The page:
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I have to randomly match about 20 million rows in two tables without using the same row twice using PostgreSQL 9.3.5. Both tables have the following structure

CREATE TABLE de_sim_points_end
(
-- Inherited from table de_sim_points:  id integer NOT NULL DEFAULT nextval('de_sim_points_id_seq'::regclass),
-- Inherited from table de_sim_points:  parent_geometry character varying(12),
-- Inherited from table de_sim_points:  used boolean DEFAULT false,
-- Inherited from table de_sim_points:  geom geometry(Point,900913),
  CONSTRAINT de_sim_points_end_pkey PRIMARY KEY (id)
)
INHERITS (de_sim_points)
WITH (
  FILLFACTOR=50, 
  OIDS=FALSE
);
ALTER TABLE de_sim_points_end
  OWNER TO benjamin;

CREATE INDEX de_sim_points_end_geom_idx
  ON de_sim_points_end
  USING gist
  (geom)
  WITH (FILLFACTOR=100);
ALTER TABLE de_sim_points_end CLUSTER ON de_sim_points_end_geom_idx;

CREATE INDEX de_sim_points_end_parent_relation_idx
  ON de_sim_points_end
  USING btree
  (parent_geometry COLLATE pg_catalog."default")
  WITH (FILLFACTOR=100);

CREATE INDEX de_sim_points_end_used_idx
  ON de_sim_points_end
  USING btree
  (used)
  WITH (FILLFACTOR=50);

The SQL Query and Python Code used to match the rows can be found at https://github.com/boerngen-schmidt/commuter-simulation/blob/master/code/builder/process_point_mass_matcher.py (I will not post it here due to its length). But basically what I do is:

  1. SELECT rows, randomly ordered from start point table
  2. JOIN rows, randomly ordered from destination point table
  3. Take the result, iterate over it and update the points in start and destination table as used
  4. Save the result in another table (done by another thread)

When I was using multiple processes with SELECT ... FOR UPDATE I ran into deadlocks (currently I just use one process, so the FOR UPDATE statement is currently omitted). So far I have read a bit about SERIALIZABLE and so forth locking mechanisms, but yet I fail to fully grasp them.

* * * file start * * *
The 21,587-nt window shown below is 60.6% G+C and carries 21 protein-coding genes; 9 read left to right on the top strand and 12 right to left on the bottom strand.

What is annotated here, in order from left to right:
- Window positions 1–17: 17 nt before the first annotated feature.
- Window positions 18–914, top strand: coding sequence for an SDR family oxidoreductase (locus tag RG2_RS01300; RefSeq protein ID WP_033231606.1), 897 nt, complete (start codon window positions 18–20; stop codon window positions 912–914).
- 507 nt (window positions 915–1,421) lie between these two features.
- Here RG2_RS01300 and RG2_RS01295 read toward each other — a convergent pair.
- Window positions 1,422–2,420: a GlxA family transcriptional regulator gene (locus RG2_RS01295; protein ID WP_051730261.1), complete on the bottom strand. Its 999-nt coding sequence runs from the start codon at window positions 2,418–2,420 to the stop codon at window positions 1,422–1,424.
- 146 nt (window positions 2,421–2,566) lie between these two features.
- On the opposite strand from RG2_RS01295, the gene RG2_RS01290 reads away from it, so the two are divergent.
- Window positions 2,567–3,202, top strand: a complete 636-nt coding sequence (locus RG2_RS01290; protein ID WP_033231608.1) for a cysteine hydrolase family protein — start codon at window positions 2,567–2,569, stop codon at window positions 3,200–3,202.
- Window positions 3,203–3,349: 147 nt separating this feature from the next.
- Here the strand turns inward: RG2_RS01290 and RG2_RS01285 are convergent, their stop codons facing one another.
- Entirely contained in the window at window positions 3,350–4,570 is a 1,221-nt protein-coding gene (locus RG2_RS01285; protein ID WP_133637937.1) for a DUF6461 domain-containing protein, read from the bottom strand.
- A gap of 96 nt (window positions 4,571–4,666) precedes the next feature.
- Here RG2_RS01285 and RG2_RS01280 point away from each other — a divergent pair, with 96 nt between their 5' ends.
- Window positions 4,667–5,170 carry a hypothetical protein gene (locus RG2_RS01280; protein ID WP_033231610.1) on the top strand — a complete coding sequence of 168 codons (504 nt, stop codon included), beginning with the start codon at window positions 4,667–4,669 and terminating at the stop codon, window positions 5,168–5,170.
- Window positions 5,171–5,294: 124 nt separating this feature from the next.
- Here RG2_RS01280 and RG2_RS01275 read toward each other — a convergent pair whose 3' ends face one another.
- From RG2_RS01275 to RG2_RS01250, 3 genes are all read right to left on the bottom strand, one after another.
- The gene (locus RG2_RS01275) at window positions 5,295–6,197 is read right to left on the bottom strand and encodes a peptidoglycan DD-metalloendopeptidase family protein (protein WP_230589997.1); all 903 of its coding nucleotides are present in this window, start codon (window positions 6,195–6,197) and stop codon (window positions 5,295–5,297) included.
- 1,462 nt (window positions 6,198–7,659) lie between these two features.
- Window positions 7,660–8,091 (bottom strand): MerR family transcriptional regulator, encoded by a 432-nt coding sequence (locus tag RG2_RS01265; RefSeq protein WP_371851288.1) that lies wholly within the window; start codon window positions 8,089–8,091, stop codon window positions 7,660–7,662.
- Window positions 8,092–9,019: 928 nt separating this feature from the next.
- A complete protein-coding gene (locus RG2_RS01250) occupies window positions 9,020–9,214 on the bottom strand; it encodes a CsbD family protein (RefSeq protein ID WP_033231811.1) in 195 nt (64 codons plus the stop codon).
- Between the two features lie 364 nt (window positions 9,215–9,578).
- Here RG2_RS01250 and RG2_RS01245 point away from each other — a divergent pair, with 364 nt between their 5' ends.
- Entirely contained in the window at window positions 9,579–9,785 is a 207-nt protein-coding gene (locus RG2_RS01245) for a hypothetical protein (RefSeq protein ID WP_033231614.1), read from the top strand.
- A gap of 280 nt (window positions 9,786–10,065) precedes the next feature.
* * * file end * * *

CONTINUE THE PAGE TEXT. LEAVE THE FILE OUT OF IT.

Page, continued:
Is it possible to make the matching multiprocessing compatible? How whould the statements look like?

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  • "multiprocessing compatible". In what sense? What concurrent transactions would be happening? Do you want to permit concurrent inserts/updates/deletes? What? The simplest way to make it "multiprocessing compatible" is to add a LOCK TABLE. – Craig Ringer Dec 23 '14 at 23:13
  • Well the problem is, that the query to select the start and endpoints takes quite some time to execute, but once it has selected the rows and marked them for update the rest of the programm can update the selected rows and insert their Ids into another table. What obviously can happen and happend are deadlocks and that another process selects the same endpoint (startpoints can not be selected twice due to app logic). So what I'm looking for is a way to not run into deadlock and if the same endpoint is selected to just skip updating and inserting the start,end tuple. – Benjamin Dec 24 '14 at 1:43
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As I dug deeper into the matter at hand trying various approaches I found out that there is no solution to this problem with PostgreSQL versions <= 9.4.

PostgreSQL 9.5 (current development version) has a new feature called SKIP LOCKED which does skip rows that have been locked by a query using SELECT * ... FOR UPDATE

For more information on the new feature have a look at http://www.depesz.com/2014/10/10/waiting-for-9-5-implement-skip-locked-for-row-level-locks/

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